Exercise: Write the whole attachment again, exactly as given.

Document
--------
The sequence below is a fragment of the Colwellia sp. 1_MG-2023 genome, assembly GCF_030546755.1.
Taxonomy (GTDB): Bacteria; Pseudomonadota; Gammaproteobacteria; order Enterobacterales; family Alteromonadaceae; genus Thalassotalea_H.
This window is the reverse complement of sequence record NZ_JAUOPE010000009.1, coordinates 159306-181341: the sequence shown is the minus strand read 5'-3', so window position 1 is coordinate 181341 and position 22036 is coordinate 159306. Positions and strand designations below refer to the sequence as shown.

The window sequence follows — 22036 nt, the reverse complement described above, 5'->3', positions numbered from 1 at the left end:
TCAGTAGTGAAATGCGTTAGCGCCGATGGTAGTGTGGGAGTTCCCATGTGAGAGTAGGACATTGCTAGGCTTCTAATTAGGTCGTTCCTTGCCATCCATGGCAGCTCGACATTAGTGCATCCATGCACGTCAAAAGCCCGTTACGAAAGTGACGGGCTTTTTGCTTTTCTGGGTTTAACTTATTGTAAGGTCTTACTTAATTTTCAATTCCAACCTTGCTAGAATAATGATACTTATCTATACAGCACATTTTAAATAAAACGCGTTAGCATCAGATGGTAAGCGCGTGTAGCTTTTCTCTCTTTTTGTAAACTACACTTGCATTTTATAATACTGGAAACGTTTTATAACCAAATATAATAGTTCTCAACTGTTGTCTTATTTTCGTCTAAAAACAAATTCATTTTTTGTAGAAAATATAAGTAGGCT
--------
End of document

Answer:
The sequence below is a fragment of the Colwellia sp. 1_MG-2023 genome, assembly GCF_030546755.1.
Taxonomy (GTDB): Bacteria; Pseudomonadota; Gammaproteobacteria; order Enterobacterales; family Alteromonadaceae; genus Thalassotalea_H.
This window is the reverse complement of sequence record NZ_JAUOPE010000009.1, coordinates 159306-181341: the sequence shown is the minus strand read 5'-3', so window position 1 is coordinate 181341 and position 22036 is coordinate 159306. Positions and strand designations below refer to the sequence as shown.

The window sequence follows — 22036 nt, the reverse complement described above, 5'->3', positions numbered from 1 at the left end:
TCAGTAGTGAAATGCGTTAGCGCCGATGGTAGTGTGGGAGTTCCCATGTGAGAGTAGGACATTGCTAGGCTTCTAATTAGGTCGTTCCTTGCCATCCATGGCAGCTCGACATTAGTGCATCCATGCACGTCAAAAGCCCGTTACGAAAGTGACGGGCTTTTTGCTTTTCTGGGTTTAACTTATTGTAAGGTCTTACTTAATTTTCAATTCCAACCTTGCTAGAATAATGATACTTATCTATACAGCACATTTTAAATAAAACGCGTTAGCATCAGATGGTAAGCGCGTGTAGCTTTTCTCTCTTTTTGTAAACTACACTTGCATTTTATAATACTGGAAACGTTTTATAACCAAATATAATAGTTCTCAACTGTTGTCTTATTTTCGTCTAAAAACAAATTCATTTTTTGTAGAAAATATAAGTAGGCT